Your kitchen lives for experiments. Are you able to find enough suppliers for your fancy ingredients?
Our menus work mainly because we make many things ourselves. In a country with such a long and rich tradition it is not easy to find someone who is willing to throw the ways of their forefathers overboard. That’s why we develop many things ourselves, such as our own misos, kombuchas and kojis.
How is this received in Japan?
To put it simply, we have three types of guests. First, we have our regular guests who like what we do and come every couple of months. Then we have guests who aren’t sure they’ll like what we do. People in Japan don’t travel as much as they do in Europe, and particularly those with a strong sense of tradition sometimes regard our approach with skepticism. However, they’re curious and come back. And then there are the guests who don’t like what we’re doing at all. “That’s not how we do things in Japan,” they say. Luckily, this group is the smallest of the three.
You already mentioned your young team.
Yeah, we really are a very young, international team. The average age is 26. I’m 36, which means I’m by far the oldest person around. My employees come from over a dozen different countries. I really have a lot of great people helping me out. For example, there’s our beverage and restaurant manager from Australia, Nikola Calvert, then my right hand man, José Carlos Conde, who’s from Guatemala. I already worked with him at Noma. The same is true for Toni Toivanen from Finland, who had already worked with the Australian Shui Ishizaki at the test kitchen. We are also happy to have Hiro Nakamichi from Japan, who manages the research and purchasing department.
Getting a Japanese work permit is not easy. How do you do your recruiting?
From the outset, recruiting was done through the network we had from our Noma days. Finding employees is not really the problem, but it is difficult to get a visa. The conditions of stay are different for each country. For employees from Italy and the USA, for example, it is really complicated; they can basically only come here as interns. Nevertheless, having an international team is particularly important to me. Currently, the ratio is 50 percent Japanese employees and 50 percent employees from other countries. I would find a ratio of 40 to 60 ideal.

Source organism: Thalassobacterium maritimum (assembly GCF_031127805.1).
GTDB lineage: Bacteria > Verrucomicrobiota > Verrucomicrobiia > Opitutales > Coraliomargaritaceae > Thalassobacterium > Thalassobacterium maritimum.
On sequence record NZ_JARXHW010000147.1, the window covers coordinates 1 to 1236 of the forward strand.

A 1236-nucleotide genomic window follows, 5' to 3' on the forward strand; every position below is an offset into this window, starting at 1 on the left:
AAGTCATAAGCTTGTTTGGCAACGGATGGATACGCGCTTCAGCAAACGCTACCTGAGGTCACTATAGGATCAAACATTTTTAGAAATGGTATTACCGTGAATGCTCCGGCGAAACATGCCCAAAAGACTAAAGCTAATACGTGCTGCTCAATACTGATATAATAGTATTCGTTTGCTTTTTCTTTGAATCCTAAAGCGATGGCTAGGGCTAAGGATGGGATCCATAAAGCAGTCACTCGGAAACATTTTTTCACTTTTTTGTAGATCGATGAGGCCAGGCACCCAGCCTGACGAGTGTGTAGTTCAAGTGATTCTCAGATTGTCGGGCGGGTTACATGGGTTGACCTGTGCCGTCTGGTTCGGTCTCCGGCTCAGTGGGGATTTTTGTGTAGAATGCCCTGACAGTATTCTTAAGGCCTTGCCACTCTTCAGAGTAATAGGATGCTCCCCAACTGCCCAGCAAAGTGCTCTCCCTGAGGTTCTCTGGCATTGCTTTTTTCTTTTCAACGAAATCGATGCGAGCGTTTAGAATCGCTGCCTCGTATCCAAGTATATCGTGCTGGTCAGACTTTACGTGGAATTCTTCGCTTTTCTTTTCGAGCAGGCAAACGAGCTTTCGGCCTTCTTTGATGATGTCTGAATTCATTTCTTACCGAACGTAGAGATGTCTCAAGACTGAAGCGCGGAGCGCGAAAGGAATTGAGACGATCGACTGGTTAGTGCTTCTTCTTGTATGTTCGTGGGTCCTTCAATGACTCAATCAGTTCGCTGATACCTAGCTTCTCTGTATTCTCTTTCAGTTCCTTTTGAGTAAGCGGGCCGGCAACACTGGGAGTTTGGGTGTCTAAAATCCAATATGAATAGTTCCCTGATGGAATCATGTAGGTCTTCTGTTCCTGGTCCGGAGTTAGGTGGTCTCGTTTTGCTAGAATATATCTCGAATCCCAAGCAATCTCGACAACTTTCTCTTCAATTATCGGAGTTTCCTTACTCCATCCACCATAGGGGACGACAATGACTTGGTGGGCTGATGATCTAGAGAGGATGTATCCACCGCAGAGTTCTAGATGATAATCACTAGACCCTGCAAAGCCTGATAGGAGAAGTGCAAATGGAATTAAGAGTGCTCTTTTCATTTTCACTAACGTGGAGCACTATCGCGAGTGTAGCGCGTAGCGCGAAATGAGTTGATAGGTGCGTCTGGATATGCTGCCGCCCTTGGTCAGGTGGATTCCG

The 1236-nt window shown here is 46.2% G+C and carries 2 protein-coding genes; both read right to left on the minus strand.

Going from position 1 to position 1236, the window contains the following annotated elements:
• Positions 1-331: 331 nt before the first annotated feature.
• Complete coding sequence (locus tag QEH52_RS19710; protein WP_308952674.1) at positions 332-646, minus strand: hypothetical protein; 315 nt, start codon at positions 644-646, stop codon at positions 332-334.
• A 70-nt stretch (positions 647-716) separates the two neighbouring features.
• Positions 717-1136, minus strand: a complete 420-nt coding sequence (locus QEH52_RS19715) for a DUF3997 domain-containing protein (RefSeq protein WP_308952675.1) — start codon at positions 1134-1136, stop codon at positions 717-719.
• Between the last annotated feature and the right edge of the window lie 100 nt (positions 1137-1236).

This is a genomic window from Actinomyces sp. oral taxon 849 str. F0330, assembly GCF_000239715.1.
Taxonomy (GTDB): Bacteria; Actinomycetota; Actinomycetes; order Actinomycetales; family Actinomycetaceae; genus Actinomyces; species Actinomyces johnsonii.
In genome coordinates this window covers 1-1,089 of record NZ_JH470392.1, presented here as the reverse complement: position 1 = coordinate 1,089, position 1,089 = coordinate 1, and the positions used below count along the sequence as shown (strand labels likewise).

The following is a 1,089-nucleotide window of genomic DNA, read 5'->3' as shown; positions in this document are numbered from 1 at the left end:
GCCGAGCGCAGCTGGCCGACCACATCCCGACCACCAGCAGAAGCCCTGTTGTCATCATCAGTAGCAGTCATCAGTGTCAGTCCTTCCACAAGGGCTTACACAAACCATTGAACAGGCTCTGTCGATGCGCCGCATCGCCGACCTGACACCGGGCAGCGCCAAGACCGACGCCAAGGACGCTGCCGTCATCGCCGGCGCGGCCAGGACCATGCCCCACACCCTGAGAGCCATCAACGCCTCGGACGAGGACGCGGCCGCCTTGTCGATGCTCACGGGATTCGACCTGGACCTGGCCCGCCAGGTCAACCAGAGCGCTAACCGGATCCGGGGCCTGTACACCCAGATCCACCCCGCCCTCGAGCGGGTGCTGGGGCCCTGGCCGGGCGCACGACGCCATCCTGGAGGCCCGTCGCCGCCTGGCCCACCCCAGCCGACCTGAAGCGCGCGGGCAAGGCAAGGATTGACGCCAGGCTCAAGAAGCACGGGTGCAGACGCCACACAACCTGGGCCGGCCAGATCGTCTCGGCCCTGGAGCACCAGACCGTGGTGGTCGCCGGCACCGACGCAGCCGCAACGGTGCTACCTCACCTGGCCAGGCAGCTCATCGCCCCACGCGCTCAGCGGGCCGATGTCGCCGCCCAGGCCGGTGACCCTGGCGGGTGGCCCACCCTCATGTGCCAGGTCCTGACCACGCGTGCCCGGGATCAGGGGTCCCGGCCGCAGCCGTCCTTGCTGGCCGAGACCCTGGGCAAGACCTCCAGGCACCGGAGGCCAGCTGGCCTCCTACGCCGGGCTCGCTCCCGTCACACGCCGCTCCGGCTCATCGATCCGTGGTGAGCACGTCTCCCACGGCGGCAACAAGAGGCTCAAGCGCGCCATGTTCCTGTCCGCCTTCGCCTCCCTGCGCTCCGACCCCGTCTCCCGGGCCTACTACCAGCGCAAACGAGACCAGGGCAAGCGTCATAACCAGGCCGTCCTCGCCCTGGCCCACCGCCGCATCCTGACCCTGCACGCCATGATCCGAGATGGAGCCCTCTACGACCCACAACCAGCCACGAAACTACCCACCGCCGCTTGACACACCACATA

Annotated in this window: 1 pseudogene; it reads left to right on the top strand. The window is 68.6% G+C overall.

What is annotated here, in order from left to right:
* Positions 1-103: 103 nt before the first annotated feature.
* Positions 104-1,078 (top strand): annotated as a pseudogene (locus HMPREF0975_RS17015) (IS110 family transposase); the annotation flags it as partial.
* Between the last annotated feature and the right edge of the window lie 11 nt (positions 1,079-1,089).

What have things been like for you since Corona?
Kadokawa is like a big brother to us, who really tries everything to keep his employees. This is a stroke of luck and a set-up that has provided us with stability so far. As a result, all salaries are guaranteed until the end of June. We have developed various scenarios for the rest of the year, which we will present to the executive board next week. Before Corona, up to 50 percent of our guests were tourists, so now we have to make some provisional adjustments. The proposals range from an a-la-carte concept to a temporary downsizing.
How do you face the crisis as a team?
From the first week we established a new routine. We meet up every day for four hours. Each time four employees have prepared a presentation and then talk about a specific topic. These talks are about subjects like nuclear power, the spice trade, the Silk Road or the history of cooking. This is inspiring, provides people with a task and strengthens morale. The most important thing is that we stick together as a team. I’m very happy that it’s been working so well. The contrast has been really dramatic. Only two months ago we still had meetings where we discussed hiring 50 new employees. The Olympic Games were supposed to take place in Tokyo this summer, and we were already fully booked with over 200 guests per day. Now we’re fighting for every job.
Do you see anything positive coming out of this predicament?
Yeah, I believe and hope that in the future we will appreciate food more and acknowledge how important it is to eat healthy and have a healthy lifestyle. Both help us protect our bodies against diseases.
What do you do to relax?
Sometimes I need time for myself, to escape the urban jungle and immerse myself in nature. Except during a lockdown, this is luckily very easy to do in Japan.